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I have been stuck on this proof and I keep getting more and more confused.
The theorem asserts

$H$ is a subgroup of $G$ and $N\triangleleft G$. $HN$ is a subgroup of G and $(H\cap N)\triangleleft H$. Then $$H/(H\cap N)\cong HN/N$$

I understand $HN$ is a subgroup of $G$ and $H\cap N\triangleleft H$. No worries there.

  1. The proof proceeds to define a map $\phi:H\to HN/N$ such that $\phi(h)=hN$.
  2. By first isomorphism Theorem, $HN/N=\phi(H)\cong H/\text{ker }\phi$.
  3. $\text{ker }\phi=H\cap N \therefore HN/N\cong H/H\cap N$

My queries
1. From Step 1,

$\phi:H\to HN/N$ such that $\phi(h)=hN$

If $\phi(h)= hN$, then $\phi$ should be mapped from $H$ to $H/N$. I know that for a quotient group, we need a normal group. For example, if $N\triangleleft H, H/N$ is a quotient group defined as above. But following the same logic, $N$ needs to be normal to $HN$. I concluded that $N\triangleleft HN$. Is that correct?
2. Following the same vein of thought, is $H/N=HN/N$? I don't think so but maybe I am missing something.
3. From Step 3,

$\text{ker }\phi=H\cap N \therefore HN/N\cong H/H\cap N$ I know that $\text{ker }\phi \triangleleft H$ and also any group normal in H belongs to $\text{ker }\phi$. Hence $\text{ker }\phi=H\cap N$ but is it true that for any homomorphism, the kernel will include the entirety of all normal subgroups? Is it possible, say, that there is another normal subgroup in $H$ that is not part of $\text{ker }\phi$?

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    $\begingroup$ Your statement of the homomoprhism theorem is incorrect. $H\cap N$ is not necessarily normal in $G$. The correct statement is that it is normal in $H$. $\endgroup$ Commented Dec 4, 2019 at 19:37
  • $\begingroup$ @ArturoMagidin Sorry. Corrected that. Please check again. $\endgroup$
    – PythonSage
    Commented Dec 4, 2019 at 19:41

1 Answer 1

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In general, if $N\leq K\leq G$, and $N\triangleleft G$, then $N\triangleleft K$: to see this, note that for every $g\in G$ we have $gNg^{-1}=N$, and therefore for every $k\in K$ we also have $kNk^{-1}=N$ (since $k\in G$ as well). So the fact that $N\subseteq HN\subseteq G$ and that $N\triangleleft G$ guarantees that we also have $N\triangleleft HN$.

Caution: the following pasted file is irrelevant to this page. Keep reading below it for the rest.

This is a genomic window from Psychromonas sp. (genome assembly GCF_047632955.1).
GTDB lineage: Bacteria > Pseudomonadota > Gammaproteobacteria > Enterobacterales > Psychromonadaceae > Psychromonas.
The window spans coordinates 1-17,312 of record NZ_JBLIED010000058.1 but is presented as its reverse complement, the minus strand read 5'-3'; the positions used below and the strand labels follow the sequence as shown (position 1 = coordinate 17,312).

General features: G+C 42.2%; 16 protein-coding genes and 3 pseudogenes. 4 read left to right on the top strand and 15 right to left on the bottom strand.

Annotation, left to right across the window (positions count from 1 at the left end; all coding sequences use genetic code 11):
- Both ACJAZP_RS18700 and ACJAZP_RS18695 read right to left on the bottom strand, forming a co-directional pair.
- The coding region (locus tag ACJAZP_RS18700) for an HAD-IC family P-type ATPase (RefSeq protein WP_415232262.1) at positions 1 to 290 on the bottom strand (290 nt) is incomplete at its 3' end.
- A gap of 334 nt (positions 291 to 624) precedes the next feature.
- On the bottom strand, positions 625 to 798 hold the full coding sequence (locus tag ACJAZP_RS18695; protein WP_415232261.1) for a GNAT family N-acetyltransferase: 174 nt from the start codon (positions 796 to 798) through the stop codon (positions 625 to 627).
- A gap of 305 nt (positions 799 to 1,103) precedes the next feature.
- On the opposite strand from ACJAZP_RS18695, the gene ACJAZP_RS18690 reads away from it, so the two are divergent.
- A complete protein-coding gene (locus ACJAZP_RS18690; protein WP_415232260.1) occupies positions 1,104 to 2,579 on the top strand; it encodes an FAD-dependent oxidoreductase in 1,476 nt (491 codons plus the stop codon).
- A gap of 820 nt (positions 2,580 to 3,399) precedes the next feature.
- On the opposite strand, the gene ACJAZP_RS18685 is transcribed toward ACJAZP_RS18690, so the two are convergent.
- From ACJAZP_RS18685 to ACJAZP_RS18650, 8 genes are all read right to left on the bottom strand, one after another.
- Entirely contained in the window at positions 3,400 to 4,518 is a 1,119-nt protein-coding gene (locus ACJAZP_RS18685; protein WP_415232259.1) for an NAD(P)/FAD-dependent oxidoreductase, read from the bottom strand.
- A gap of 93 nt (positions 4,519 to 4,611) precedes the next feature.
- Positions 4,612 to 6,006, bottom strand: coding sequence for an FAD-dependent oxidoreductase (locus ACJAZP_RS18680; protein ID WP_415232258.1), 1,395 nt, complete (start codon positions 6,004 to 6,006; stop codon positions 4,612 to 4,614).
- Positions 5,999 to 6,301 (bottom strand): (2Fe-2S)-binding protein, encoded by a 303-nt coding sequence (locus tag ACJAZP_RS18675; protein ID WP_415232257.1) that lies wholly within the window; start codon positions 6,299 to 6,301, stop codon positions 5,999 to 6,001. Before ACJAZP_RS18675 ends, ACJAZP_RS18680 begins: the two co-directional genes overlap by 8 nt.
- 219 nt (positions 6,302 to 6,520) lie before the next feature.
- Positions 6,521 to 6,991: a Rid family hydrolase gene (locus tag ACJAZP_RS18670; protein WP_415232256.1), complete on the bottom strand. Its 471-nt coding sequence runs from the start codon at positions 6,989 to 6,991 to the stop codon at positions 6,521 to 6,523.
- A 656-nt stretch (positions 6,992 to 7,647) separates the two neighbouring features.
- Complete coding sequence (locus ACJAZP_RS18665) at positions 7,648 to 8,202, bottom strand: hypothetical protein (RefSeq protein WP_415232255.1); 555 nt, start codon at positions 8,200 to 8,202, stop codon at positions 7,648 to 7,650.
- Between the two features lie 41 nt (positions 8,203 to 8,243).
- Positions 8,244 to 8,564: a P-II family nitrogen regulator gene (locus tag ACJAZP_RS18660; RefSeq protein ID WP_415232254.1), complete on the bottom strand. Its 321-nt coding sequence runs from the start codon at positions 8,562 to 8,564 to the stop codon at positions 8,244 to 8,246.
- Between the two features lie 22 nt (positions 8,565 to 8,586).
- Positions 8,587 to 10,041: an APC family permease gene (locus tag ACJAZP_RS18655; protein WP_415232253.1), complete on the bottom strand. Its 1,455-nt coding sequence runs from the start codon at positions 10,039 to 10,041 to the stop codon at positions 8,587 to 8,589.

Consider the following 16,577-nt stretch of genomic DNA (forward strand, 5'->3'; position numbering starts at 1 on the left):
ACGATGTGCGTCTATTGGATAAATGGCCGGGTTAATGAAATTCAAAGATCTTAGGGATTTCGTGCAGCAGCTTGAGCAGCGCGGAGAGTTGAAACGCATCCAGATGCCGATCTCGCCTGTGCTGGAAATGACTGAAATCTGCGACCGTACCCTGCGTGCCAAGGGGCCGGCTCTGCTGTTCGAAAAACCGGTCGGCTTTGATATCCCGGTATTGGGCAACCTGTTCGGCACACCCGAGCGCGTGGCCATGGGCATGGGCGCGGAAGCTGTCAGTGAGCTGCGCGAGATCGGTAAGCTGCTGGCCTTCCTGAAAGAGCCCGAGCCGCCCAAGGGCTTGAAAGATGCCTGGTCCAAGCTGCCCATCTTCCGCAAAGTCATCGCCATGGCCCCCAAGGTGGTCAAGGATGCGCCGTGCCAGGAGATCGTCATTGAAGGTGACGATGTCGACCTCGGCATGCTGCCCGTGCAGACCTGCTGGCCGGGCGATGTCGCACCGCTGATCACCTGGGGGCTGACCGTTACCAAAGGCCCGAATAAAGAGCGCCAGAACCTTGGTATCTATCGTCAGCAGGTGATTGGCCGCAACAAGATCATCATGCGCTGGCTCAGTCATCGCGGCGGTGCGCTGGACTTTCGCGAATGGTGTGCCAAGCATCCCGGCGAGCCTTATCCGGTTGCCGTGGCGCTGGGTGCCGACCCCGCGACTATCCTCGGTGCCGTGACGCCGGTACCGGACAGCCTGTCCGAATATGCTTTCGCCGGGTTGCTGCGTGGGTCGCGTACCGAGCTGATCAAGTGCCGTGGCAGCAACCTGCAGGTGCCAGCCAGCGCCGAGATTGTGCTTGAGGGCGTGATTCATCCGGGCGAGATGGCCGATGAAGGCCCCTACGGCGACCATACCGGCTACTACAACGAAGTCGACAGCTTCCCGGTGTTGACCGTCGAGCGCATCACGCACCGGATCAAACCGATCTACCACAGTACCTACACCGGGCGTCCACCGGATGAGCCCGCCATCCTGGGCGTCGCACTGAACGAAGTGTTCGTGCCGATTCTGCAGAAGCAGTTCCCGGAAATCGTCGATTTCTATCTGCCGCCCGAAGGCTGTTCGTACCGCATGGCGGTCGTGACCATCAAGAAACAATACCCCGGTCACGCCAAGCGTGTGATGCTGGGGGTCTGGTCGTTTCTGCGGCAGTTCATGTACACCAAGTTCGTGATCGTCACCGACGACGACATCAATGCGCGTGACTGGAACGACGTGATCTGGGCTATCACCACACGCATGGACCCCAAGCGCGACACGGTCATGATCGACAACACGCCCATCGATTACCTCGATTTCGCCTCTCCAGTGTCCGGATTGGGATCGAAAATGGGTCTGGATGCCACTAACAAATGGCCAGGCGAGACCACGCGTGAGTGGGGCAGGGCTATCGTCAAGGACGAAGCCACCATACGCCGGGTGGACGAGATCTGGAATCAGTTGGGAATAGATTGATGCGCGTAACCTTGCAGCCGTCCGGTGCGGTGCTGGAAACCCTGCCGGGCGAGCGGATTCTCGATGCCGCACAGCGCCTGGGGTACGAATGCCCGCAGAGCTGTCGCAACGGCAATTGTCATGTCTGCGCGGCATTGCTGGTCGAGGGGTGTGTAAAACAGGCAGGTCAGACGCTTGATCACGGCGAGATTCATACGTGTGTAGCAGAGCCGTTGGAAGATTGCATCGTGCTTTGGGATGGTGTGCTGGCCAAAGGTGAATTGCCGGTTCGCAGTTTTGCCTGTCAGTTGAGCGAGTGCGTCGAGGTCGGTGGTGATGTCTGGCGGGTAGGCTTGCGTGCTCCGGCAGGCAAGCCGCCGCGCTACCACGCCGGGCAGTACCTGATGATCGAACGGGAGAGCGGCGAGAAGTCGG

On the other hand, because you do not know if $N\subseteq H$, then you cannot state that $N\triangleleft H$: in order to be a normal subgroup, you must be a subgroup; and in order to be a subgroup, you must be a subset. Since we do not have any information about whether $N$ is contained in $H$ or not, you cannot assert that $N\triangleleft H$; in particular, "$H/N$" may not even make sense.

(Note however, that if $N\subseteq H$, then you will have $HN=H$)

I do not understand what you mean when you say "... every normal subgroup of $H$ belongs to $\mathrm{ker}(\phi)$." What does it mean for a normal subgroup to "belong" to something? It is not true in general that every normal subgroup of $H$ is contained in $\mathrm{ker}(\phi)$; if you've somehow reached that conclusion, then your argument is incorrect.


My view is that the "right" way to think about the Second Isomorphism Theorem is as a counterpart to the Lattice (or Fourth) Isomorphism Theorem. The Lattice isomorphism theorem tells you that if $N\triangleleft G$, then there is a one-to-one, inclusion preserving correspondence between subgroups of $G$ that contains $N$, and subgroups of $G/N$; and moreover that this correspondence identifies normal subgroups with normal subgroups. And that this correspondence is induced by $\phi$; that is, it also tells you what $\phi$ does to subgroups of $G$ that contain $N$.

This should lead one to wonder: "Okay, that's what is going on with subgroups of $G$ that contain $N$. I understand what $\phi$ does to subgroups of $G$ that contain $N$. What about other subgroups of $G$? What does $\phi$ do to them?"

And the Second Isomorphism tells you: what happens to $H$ is the same thing as what happens to $HN$, which happens to be a subgroup of $G$ to contains $N$; namely, $H$ is mapped to $H/(H\cap N)$, and this is isomorphic to $HN/N$.

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